Rohingya refugee camp quiet after Bangladesh scraps return

An elderly Rohingya refugee holds a placard during a protest against the repatriation process at Unchiprang refugee camp near Cox's Bazar on Thursday, November 15. (AP)
Updated 16 November 2018
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Rohingya refugee camp quiet after Bangladesh scraps return

COX’S BAZAR, Bangladesh: Normal life has returned to a Rohingya Muslim refugee camp in Bangladesh a day after government officials abandoned plans to begin repatriating residents to Myanmar after finding no one wanted to go.
About 500 refugees crowded into a mosque on Friday for prayers in Unchiprang, one of the camps near the city of Cox’s Bazar that house more than 700,000 Rohingya who fled military-led violence in Myanmar.
An imam told the devotees that the government could not force Rohingya to go back without Myanmar guaranteeing them protection and civil rights, to which they replied, “Amen.”
Some people on the government’s repatriation list left their shanties and disappeared into other camps to avoid being sent home, while others joined a large demonstration against the plan.
Some who fled returned Friday.


Cuba denies Trump claim of troops in Venezuela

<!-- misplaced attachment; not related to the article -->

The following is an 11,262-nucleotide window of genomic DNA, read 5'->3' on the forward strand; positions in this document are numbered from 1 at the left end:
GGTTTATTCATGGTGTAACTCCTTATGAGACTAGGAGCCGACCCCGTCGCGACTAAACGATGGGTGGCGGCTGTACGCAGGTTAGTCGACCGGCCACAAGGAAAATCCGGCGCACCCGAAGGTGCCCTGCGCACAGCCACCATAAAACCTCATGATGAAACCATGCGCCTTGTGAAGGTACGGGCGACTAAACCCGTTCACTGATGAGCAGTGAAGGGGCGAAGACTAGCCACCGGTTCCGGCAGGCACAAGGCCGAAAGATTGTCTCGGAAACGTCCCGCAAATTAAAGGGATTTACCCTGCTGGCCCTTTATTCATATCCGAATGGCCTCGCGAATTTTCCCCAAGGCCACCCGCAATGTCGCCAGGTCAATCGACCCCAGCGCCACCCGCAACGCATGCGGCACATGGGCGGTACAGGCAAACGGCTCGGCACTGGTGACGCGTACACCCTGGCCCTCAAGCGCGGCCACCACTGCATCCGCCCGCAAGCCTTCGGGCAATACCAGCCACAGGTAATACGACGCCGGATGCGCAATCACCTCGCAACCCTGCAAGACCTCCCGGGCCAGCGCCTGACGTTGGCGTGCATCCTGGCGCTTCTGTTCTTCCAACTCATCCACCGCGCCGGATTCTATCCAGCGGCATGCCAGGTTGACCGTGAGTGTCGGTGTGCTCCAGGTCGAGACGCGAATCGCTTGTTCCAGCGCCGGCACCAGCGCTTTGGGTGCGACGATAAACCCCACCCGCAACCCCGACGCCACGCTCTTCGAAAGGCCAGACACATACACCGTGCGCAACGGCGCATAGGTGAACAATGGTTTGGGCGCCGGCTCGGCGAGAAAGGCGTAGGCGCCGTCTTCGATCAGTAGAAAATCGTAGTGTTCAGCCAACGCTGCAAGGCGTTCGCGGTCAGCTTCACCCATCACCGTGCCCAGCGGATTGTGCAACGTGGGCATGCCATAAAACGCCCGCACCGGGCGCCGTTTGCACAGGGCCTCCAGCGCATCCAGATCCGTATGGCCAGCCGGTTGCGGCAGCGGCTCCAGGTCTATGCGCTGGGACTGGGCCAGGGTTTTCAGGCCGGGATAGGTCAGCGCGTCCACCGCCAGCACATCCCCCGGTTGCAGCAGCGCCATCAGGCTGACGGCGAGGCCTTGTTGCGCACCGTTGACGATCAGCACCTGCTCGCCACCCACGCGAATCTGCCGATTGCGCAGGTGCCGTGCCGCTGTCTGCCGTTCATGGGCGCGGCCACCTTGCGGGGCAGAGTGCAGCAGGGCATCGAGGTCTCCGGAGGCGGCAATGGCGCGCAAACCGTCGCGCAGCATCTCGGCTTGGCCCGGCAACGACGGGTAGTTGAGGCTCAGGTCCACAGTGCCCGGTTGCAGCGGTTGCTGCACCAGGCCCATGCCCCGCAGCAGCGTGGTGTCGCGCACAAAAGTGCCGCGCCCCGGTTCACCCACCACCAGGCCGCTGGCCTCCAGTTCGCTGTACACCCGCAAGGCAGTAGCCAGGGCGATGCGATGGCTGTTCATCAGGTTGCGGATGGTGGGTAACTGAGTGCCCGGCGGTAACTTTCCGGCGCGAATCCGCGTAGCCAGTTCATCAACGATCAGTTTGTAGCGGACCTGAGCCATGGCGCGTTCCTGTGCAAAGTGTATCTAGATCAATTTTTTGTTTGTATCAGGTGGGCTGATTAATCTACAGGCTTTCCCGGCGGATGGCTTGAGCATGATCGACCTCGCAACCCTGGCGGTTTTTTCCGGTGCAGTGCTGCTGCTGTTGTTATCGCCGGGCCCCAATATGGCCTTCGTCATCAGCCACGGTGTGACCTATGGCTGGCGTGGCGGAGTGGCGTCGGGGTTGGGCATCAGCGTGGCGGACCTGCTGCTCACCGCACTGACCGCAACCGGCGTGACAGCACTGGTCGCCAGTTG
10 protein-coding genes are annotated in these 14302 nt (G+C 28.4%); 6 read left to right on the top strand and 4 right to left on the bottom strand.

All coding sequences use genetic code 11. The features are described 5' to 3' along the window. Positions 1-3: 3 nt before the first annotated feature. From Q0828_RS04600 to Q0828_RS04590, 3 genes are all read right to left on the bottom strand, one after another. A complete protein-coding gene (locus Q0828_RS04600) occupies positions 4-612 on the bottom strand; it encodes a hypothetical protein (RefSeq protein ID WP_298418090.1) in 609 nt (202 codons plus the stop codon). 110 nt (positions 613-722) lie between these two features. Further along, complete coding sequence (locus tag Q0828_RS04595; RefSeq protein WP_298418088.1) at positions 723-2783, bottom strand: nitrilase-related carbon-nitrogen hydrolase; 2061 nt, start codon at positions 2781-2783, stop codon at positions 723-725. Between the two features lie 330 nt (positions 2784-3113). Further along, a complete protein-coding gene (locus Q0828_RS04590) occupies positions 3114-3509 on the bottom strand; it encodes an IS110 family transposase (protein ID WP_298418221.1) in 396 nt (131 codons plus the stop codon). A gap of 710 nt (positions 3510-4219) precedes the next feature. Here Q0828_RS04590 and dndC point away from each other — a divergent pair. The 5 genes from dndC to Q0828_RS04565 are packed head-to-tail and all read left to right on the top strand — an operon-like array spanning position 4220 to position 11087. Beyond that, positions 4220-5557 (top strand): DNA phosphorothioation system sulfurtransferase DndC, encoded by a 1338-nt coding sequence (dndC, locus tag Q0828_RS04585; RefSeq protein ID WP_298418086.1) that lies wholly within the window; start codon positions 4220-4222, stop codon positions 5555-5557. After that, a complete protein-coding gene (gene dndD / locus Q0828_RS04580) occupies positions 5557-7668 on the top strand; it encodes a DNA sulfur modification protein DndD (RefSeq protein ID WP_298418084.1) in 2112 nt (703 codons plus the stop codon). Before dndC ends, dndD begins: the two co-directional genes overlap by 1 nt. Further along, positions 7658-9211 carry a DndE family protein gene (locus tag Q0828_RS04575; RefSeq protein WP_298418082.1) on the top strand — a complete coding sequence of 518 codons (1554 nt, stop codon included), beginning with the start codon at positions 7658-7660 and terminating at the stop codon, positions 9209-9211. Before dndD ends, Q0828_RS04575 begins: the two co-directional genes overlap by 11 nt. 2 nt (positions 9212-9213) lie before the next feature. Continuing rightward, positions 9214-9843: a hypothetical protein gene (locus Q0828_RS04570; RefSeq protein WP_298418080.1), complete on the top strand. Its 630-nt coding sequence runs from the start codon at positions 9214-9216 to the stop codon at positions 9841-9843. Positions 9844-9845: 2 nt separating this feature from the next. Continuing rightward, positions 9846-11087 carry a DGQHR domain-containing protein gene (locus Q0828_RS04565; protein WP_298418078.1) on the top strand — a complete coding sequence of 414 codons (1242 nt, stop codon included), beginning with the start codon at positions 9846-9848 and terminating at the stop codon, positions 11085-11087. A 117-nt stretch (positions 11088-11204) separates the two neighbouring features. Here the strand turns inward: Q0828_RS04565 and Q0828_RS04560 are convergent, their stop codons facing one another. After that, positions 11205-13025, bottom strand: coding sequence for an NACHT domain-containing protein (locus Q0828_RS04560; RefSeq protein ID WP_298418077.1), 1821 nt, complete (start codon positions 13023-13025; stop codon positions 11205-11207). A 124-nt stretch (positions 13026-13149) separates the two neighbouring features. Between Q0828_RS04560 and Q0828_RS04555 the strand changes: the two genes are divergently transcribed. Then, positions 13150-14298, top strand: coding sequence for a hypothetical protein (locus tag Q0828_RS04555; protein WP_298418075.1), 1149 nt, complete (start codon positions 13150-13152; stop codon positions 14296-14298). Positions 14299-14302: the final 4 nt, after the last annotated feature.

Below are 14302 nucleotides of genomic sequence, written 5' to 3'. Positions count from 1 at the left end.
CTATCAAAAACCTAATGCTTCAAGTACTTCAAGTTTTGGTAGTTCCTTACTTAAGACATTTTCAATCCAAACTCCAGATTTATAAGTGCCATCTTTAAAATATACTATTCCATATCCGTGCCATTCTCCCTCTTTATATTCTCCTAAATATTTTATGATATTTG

Updated 21 min 38 sec ago
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Cuba denies Trump claim of troops in Venezuela

  • US President Donald Trump says Cuba has troops in Venezuela defending socialist leader Nicolas Maduro
  • Trump has refused to rule out military intervention in Venezuela, despite repeated denials from his administration

HAVANA: Cuba rejected Tuesday the “despicable” accusation by US President Donald Trump that it has troops in Venezuela defending socialist leader Nicolas Maduro.
On Monday, Trump claimed that Maduro was being “protected by a private army of Cuban soldiers.”
“Let him show the evidence. Our government rejects this slander in the strongest and most categorical terms,” said Foreign Minister Bruno Rodriguez.
He also claimed the US was “preparing a military intervention under a humanitarian pretext,” in a bid to oust Maduro.
The US has sent tons of aid to Colombia’s border with Venezuela in support of opposition leader Juan Guaido, who is challenging Maduro’s authority.
Venezuela is wracked by a humanitarian crisis marked by shortages of desperately needed food and medicines. But the military has barricaded the border crossing to prevent the aid from entering.
Guaido, the self-proclaimed acting president recognized by some 50 countries, says 300,000 Venezuelans could die without the aid.
Maduro, though, claims the aid is a smokescreen for an invasion.
Trump has refused to rule out military intervention in Venezuela, despite repeated denials from his administration.
Rodriguez said the US-backed “imperialist coup” has failed but Guaido insists the aid will be brought in on Saturday, and has pressed the military to side with him and let the shipments enter the country.
“They’ve fixed a deadline to bring in humanitarian aid by force, which is in itself a contradiction,” added Rodriguez.
“What are their aims, what could they be if not to generate an incident that puts civilian lives at risk, that would provoke violence or unpredictable circumstances?”